Create or alter options structure for ordinary differential equation solvers
options = odeset('name1',value1,'name2',value2,...)
options = odeset(oldopts,'name1',value1,...)
options = odeset(oldopts,newopts)
odeset
The odeset
function lets you adjust the
integration parameters of the following ODE solvers.
For solving fully implicit differential equations:
For solving initial value problems:
ode23,
ode45, ode113, ode15s, ode23s, ode23t, ode23tb
See below for information about the integration parameters.
options = odeset('name1',value1,'name2',value2,...)
creates
an options structure that you can pass as an argument to any of the
ODE solvers. In the resulting structure, options
,
the named properties have the specified values. For example, 'name1'
has
the value value1
. Any unspecified properties have
default values. It is sufficient to type only the leading characters
that uniquely identify a property name. Case is ignored for property
names.
options = odeset(oldopts,'name1',value1,...)
alters
an existing options structure oldopts
. This sets options
equal
to the existing structure oldopts
, overwrites any
values in oldopts
that are respecified using name/value
pairs, and adds any new pairs to the structure. The modified structure
is returned as an output argument.
options = odeset(oldopts,newopts)
alters
an existing options structure oldopts
by combining
it with a new options structure newopts
. Any new
options not equal to the empty matrix overwrite corresponding options
in oldopts
.
odeset
with no input arguments
displays all property names as well as their possible and default
values.
The following sections describe the properties that you can
set using odeset
. The available properties depend
on the ODE solver you are using. There are several categories of properties:
Note
This reference page describes the ODE properties for MATLAB^{®},
Version 7. The Version 5 properties are supported only for backward
compatibility. For information on the Version 5 properties, type at
the MATLAB command line: 
At each step, the solver estimates the local error e
in
the i
th component of the solution. This error must
be less than or equal to the acceptable error, which is a function
of the specified relative tolerance, RelTol
, and
the specified absolute tolerance, AbsTol
.
e(i)
≤ max(RelTol*abs(y(i)),AbsTol(i))
For routine problems, the ODE solvers deliver accuracy roughly
equivalent to the accuracy you request. They deliver less accuracy
for problems integrated over "long" intervals and problems that are
moderately unstable. Difficult problems may require tighter tolerances
than the default values. For relative accuracy, adjust RelTol
.
For the absolute error tolerance, the scaling of the solution components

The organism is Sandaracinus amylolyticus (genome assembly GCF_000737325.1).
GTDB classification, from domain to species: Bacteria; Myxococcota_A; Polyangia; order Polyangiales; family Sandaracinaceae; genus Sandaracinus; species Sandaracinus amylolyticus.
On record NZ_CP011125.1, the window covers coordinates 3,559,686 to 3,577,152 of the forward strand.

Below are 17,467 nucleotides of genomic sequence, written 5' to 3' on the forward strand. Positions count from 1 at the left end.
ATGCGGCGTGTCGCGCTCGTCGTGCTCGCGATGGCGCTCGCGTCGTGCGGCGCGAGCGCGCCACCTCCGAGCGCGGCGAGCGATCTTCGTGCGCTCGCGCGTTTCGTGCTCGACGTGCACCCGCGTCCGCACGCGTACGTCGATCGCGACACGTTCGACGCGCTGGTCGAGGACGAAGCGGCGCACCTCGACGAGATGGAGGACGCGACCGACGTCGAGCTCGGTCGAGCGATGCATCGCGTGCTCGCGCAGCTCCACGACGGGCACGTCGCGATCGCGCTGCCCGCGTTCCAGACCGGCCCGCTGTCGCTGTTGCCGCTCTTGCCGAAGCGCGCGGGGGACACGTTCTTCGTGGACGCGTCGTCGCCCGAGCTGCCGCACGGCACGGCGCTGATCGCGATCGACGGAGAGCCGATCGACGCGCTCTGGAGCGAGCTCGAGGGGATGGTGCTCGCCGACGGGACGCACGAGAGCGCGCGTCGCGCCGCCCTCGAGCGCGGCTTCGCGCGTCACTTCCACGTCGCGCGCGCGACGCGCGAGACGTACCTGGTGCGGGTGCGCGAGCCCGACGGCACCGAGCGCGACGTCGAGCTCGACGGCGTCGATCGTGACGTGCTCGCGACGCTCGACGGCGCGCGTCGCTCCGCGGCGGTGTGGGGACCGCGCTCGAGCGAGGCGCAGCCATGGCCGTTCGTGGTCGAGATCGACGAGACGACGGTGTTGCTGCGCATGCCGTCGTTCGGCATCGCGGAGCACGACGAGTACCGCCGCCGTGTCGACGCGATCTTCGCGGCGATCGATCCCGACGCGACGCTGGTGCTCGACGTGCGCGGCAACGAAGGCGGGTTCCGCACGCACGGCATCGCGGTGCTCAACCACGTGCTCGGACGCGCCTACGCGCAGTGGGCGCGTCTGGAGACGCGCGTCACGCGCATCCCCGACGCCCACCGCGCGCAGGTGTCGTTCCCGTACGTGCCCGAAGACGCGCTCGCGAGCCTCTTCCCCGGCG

is important: if y
is somewhat smaller than AbsTol
,
the solver is not constrained to obtain any correct digits in y
.
You might have to solve a problem more than once to discover the scale
of solution components.
Roughly speaking, this means that you want RelTol
correct
digits in all solution components except those smaller than thresholds AbsTol(i)
.
Even if you are not interested in a component y(i)
when
it is small, you may have to specify AbsTol(i)
small
enough to get some correct digits in y(i)
so that
you can accurately compute more interesting components.
The following table describes the error control properties. Further information on each property is given following the table.
RelTol
—
This tolerance is a measure of the error relative to the size of
each solution component. Roughly, it controls the number of correct
digits in all solution components, except those smaller than thresholds AbsTol(i)
.
The default, 1e3
, corresponds to 0.1% accuracy.
AbsTol
— AbsTol(i)
is
a threshold below which the value of the i
th solution
component is unimportant. The absolute error tolerances determine
the accuracy when the solution approaches zero.
If AbsTol
is a vector, the length of AbsTol
must
be the same as the length of the solution vector y
.
If AbsTol
is a scalar, the value applies to all
components of y
.
NormControl
— Set this
property on
to request that the solvers control
the error in each integration step with norm(e) <= max(RelTol*norm(y),AbsTol)
. By default the solvers
use a more stringent componentwise error control.
The following table lists the solver output properties that control the output that the solvers generate. Further information on each property is given following the table.
NonNegative
— The NonNegative
property
is not available in ode23s
, ode15i
.
In ode15s
, ode23t
, and ode23tb
, NonNegative
is
not available for problems where there is a mass matrix.
OutputFcn
—
To specify an output function, set 'OutputFcn'
to
a function handle. For example,
options = odeset('OutputFcn',@myfun)
sets 'OutputFcn'
to @myfun
,
a handle to the function myfun
. See Create Function Handle for
more information.
The output function must be of the form
status = myfun(t,y,flag)